Tag Archives: Zhongqiujie

Mooncakes

18 Sep

Those who know me and with whom I have discussed living in China know how enthusiastic and in what state of salivation I can get when speaking about some Chinese cuisines. Not that I have become an expert at it, but after nearly two years I have come to looooooove parts of it. I say parts of it as, I may have mentioned it before in this blog or at least in conversations, when you arrive to China you quickly realise that there is no such thing as Chinese food. China is so wide and diverse (geographically, topographically, climactically, linguistically, etc.) that it is absurd to assume that it is homogeneous in any way – it is after all as big as Europe! This is a common mistake, and one which I was certainly a culprit of before and when arriving here. Thankfully, I’ve realised a few things since then.

So far, I have liked or loved most dishes I have tasted, particularly dishes from the Sichuan (super spicy), Hunan and Yunnan provinces. Fortunately I guess, I can’t say I have been pushed to my relative or absolute limits in terms of tasting bizarre foods. With J., we are regular jellyfish eaters, but we haven’t yet tasted chicken feet or, to address the common and somewhat lame joke, dog, cat, rat, snake, monkey and the likes. Those harsher dishes are not common in Shanghai and known to be more the speciality of the Guangdong province or, in other words, of Cantonese people.

Nonetheless, one common and national, if punctual, pastry I have to admit I do not enjoy are mooncakes. As their name indicates, they are small cakes which are round or square and which look very pretty on the outside. They are generally produced and consumed around this time of the year, in September and October, as part of the Mid-Autumn Festival (literally zhōng qiū jié) honouring the moon goddess of immortality and celebrated on the day of the full moon. During this time, families are meant to come together and eat round foods, such as (round) mooncakes or grapes. In the corporate world, any self-respecting company also usually offers mooncakes to its employees and sometimes clients. So far, J. has received two boxes, one from his own company and one from a supplier. I wouldn’t be surprised if he gets a third one.

Corporate mooncakes always come in fancy boxes.

Corporate mooncakes always come in fancy boxes. You can barely see it, but the top of this one is embossed.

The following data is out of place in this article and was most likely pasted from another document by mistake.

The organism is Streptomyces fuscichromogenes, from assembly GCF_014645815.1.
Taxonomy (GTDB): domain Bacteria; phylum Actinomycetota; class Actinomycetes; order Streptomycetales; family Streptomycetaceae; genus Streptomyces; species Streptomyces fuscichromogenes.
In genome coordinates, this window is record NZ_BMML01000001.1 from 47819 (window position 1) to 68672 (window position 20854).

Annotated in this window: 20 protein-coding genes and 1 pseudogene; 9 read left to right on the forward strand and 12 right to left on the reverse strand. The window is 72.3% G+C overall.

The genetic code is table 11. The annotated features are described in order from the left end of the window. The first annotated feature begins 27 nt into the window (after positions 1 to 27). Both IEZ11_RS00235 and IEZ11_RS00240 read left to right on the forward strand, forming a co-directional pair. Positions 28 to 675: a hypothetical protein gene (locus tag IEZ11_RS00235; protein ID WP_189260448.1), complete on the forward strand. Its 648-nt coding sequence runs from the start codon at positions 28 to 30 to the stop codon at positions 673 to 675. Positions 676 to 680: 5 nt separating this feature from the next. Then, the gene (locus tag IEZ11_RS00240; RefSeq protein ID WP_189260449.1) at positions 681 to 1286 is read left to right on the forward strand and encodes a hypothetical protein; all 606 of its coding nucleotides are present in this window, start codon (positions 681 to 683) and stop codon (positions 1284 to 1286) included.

Mooncake 1

This is our third Mid-Autumn Festival. I have tasted mooncakes when we settled in Shanghai and, since then, I have stayed clear from them. The reason I do not enjoy them is because they are Forrest Gump’s chocolate box, but with far more surprises. First, mooncakes can be savoury or sweet. However, from their shape or colour, there is no way (for us at least) to know what you’re gonna get. Second, you can be in for a big surprise. The mild version comes filled with some sort of bean paste which is either neutral in taste or vaguely sweet. But there are mooncakes filled with cooked egg yolk, maybe even duck egg yolk which can be extremely salty, or worse: fish. The trouble is that when you are expecting bean paste, you taste buds are in for a wild ride if you get fish or egg. J. is far more courageous than me and goes for it with the risks it entails. That’s how I know what’s in them. He did insist that I taste one yesterday, which was filled with sweet coconut paste and was therefore very nice. But it’s the first mooncake bite I had since I got here.

Most likely, egg yolk filling.

Most likely, egg yolk filling.

As in other countries, the year is punctuated by delicacies, dishes and foods that announce the time of a season or some festivities. Next in line in November are the hairy crabs which, unlike the mooncakes, do announce the real arrival of autumn in Shanghai as they coincide with a drop in temperature and, incidentally, are far more appreciated by my palate.

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